Included In Your Kit
KEY: GOOD ★★★ FAIR ★★ POOR ★
1. Cuisinart Stainless 12-Quart Stockpot
Reviewed in Cook's Illustrated February 2007
Best Buy - Recommended
In pretesting, we determined that a 12-quart stockpot is the most useful and versatile option for the average home kitchen. We tested stockpots by cooking 2 pound batches of pasta and corn and double batches of beef chili. Stockpot shape, weight, and grip were particularly influential in our ratings.
WEIGHT 4.35lbs • STAINLESS STEEL WITH ALUMINUM CORE
2. RSVP Precision Pierced 5-Quart Colander
Reviewed in Cook's Illustrated March 2014
Winner - Highly Recommended
We compared colander performance while draining 1 pound of angel hair, 1 pound of orzo, and 2 cups of salted diced tomatoes. We noted perforation coverage, stability, and elevation from the sink floor (to prevent backwash). After testing, we compared ease of cleanup both when hand washing and in the dishwasher.
HOLE SIZE 2.28mm • DISHWASHER SAFE • STAINLESS STEEL
3. OXO Nylon Spaghetti Server
Reviewed in Cook's Illustrated March 2012
Winner - Highly Recommended
EASE OF USE ★★★
We tested pasta forks against each other and against our favorite tongs while preparing and serving slippery spaghetti; delicate, clump-prone angel hair; and short penne. Each pasta fork was evaluated for stirring and separating, snagging a piece to test for doneness, and tossing the pasta with sauce.
WEIGHT 2.5oz • DISHWASHER SAFE
4. Pasta Revolution Cookbook
Put away all your preconceived notions about pasta. The test cooks at America’s Test Kitchen have stepped up to the stove to take a fresh look at everything pasta, taking nothing for granted and putting everything to the test. Our team has developed more than 200 foolproof recipes for everything from old country classics and family-friendly casseroles to fresh-flavored pestos, innovative Asian noodle dishes, and slowcooker sauces.
Pasta Tips & Tricks
Pairing Pasta Shapes and Sauces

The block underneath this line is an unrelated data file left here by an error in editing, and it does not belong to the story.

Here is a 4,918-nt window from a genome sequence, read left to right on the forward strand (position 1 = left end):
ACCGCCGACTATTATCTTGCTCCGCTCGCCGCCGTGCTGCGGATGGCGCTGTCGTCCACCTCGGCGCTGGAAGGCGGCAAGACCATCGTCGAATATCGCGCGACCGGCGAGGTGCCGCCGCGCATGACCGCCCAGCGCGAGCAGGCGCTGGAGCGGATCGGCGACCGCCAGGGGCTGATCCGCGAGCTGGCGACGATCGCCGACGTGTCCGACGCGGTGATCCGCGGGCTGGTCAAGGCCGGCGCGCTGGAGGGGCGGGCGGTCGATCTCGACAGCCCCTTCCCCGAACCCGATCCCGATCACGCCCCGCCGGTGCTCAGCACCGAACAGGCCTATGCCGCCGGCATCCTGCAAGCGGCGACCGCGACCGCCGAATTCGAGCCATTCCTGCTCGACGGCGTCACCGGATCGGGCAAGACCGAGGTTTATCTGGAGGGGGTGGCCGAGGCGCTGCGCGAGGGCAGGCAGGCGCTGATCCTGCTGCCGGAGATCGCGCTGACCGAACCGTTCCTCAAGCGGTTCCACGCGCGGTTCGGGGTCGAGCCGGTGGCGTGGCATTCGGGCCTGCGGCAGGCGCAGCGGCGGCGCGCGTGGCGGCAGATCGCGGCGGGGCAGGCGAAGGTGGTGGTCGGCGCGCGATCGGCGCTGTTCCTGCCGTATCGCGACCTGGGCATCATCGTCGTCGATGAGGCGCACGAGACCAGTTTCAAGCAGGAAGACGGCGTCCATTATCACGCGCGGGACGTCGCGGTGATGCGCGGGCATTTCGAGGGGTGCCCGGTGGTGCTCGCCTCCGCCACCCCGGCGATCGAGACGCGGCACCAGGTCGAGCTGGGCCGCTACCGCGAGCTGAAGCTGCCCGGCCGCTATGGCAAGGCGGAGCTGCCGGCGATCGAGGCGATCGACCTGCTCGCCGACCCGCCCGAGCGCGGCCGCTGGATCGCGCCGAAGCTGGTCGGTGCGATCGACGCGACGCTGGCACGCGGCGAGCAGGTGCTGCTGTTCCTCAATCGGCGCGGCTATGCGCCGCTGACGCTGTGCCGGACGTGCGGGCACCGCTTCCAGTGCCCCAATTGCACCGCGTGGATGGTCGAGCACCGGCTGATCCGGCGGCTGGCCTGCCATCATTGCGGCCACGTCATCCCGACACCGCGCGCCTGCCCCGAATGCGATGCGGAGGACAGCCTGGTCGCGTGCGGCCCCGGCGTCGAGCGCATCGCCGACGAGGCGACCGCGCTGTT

There’s only one basic rule to follow: Thick, chunky sauces go with short pastas, and thin, smooth, or light sauces go with strand pastas.
Short tubular or molded pasta shapes do an excellent job of trapping and holding on to chunky sauces. Sauces with very large chunks are best with rigatoni or other large tubes. Sauces with small chunks pair better with fusilli or penne.
Long strands are best with smooth sauces or sauces with very small chunks. In general, wider noodles, such as pappardelle and fettuccine, can support slightly chunkier sauces.
The 6 Steps to Cooking Dried Pasta
USE PLENTY OF WATER - Boil 4 quarts of water per 1 pound of pasta.
SALT THE WATER, DONT OIL IT - Add 1 tablespoon salt to the boiling water to flavor the pasta. Adding oil to the cooking water just creates a slick on the surface of the water, doing nothing for the pasta.
ADD THE PASTA AND STIR - Stir constantly for 1 to 2 minutes. Stirring pasta when you first add it to the water, and again occasionally as it cooks, will prevent it from sticking together to the pot.
CHECK OFTEN FOR DONENESS - Several minutes before the pasta should be done, begin tasting it. When the pasta is almost al dente, remove the pot from the heat.
RESERVE SOME COOKING WATER, THEN DRAIN - Reserve ½ cup cooking water, then drain the pasta. Shake the drained pasta in the colander once or twice to remove any excess liquid.
SAUCE IN THE POT - Return the drained pasta to the now-empty pot, add the sauce, and toss using tongs or a pasta fork. Add pasta cooking water as needed until the sauce reaches the proper consistency.